When you retire, you’ll likely have a nice amount of money saved up — possibly even more than you thought you’d have. So withdrawing a small amount, such as five percent or even a little more, each year to help cover your expenses during retirement won’t add up to much, right?
One of your biggest retirement risks is outliving your savings. In fact, most retirees should plan on living 20 or 30 years (or even longer) in retirement. That’s why you have to be very careful not to draw too much money from your savings each year.
In the past, most experts have generally recommended annual withdrawal rates in the neighborhood of four or even five percent. However, in light of low savings rates and reduced investment returns, an increasing number of financial planners are recommending even lower withdrawal rates in the 3 to 3.5 percent range.
If this is news to you, you’re not alone. In fact, more than half of retirees surveyed in the Principal Financial Well-Being Index don’t understand the impact of spending rates on their savings. As a result, they would likely spend their money too quickly.*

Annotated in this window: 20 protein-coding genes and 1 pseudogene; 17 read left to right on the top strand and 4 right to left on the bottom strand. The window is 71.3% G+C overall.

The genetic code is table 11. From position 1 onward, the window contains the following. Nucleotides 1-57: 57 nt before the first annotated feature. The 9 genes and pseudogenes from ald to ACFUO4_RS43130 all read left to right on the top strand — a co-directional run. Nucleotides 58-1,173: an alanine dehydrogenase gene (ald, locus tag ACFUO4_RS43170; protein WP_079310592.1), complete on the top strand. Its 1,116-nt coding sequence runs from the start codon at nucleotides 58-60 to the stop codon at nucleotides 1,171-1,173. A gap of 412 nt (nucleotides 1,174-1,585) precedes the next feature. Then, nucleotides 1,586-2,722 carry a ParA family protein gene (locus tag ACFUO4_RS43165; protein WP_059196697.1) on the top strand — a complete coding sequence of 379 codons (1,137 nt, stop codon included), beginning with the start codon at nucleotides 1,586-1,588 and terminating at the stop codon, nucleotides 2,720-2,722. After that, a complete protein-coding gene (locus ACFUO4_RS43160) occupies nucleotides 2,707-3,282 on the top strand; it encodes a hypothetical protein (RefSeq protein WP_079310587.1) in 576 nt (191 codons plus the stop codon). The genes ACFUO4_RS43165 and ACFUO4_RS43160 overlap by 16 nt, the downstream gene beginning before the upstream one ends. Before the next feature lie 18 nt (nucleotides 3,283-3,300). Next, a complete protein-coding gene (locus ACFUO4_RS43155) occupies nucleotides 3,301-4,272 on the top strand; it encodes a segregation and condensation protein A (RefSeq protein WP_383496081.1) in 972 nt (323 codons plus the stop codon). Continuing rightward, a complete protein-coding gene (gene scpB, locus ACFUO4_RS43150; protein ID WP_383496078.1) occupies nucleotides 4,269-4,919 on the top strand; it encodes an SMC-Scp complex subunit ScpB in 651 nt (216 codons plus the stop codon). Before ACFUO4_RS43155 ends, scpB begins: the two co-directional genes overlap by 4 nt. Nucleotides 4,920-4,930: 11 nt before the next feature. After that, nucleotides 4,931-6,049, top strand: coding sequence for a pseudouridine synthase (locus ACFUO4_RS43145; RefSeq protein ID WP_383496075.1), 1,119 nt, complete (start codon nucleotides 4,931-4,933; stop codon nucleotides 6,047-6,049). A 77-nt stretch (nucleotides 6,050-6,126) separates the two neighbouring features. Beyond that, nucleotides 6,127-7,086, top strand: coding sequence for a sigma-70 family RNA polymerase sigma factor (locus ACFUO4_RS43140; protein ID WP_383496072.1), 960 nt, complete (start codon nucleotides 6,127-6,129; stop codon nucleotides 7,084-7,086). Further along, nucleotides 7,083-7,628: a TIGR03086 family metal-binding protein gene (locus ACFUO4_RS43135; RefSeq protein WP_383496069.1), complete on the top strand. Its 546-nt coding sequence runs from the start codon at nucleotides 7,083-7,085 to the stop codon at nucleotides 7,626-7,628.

Your best bet? Work with a financial professional each year during retirement to calculate an appropriate withdrawal rate. He or she can look at your unique situation — including your savings level, expenses, retirement goals, and so on — to help you determine the withdrawal rate that’s right for you.
Joe Moklebust will tackle the next myth-busting post. He’ll discuss expenses during retirement and why they may be higher than you think.
See our previous Mythbusters posts on:
* Principal Financial Well-Being Index, First Quarter 2011
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